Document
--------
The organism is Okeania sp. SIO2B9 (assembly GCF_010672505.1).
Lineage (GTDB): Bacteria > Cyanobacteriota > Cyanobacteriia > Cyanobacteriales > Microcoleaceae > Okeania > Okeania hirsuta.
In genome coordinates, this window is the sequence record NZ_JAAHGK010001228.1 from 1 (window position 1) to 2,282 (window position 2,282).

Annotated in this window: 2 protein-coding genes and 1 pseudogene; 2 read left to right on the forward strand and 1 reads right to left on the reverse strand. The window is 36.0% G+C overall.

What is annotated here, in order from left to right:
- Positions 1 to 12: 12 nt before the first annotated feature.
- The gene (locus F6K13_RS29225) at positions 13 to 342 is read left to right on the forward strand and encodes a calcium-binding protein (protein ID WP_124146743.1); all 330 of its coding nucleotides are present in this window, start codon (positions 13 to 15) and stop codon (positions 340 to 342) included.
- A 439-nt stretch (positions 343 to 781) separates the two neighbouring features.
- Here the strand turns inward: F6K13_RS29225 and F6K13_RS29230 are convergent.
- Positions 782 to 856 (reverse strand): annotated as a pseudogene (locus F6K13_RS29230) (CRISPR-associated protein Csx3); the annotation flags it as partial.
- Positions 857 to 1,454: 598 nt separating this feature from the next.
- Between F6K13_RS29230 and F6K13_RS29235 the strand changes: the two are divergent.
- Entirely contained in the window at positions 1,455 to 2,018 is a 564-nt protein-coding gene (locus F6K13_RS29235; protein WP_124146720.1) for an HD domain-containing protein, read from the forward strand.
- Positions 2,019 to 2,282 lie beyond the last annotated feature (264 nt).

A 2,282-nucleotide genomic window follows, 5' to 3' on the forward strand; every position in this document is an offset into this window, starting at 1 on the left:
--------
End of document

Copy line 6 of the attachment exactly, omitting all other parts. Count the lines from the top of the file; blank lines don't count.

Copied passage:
- Positions 1 to 12: 12 nt before the first annotated feature.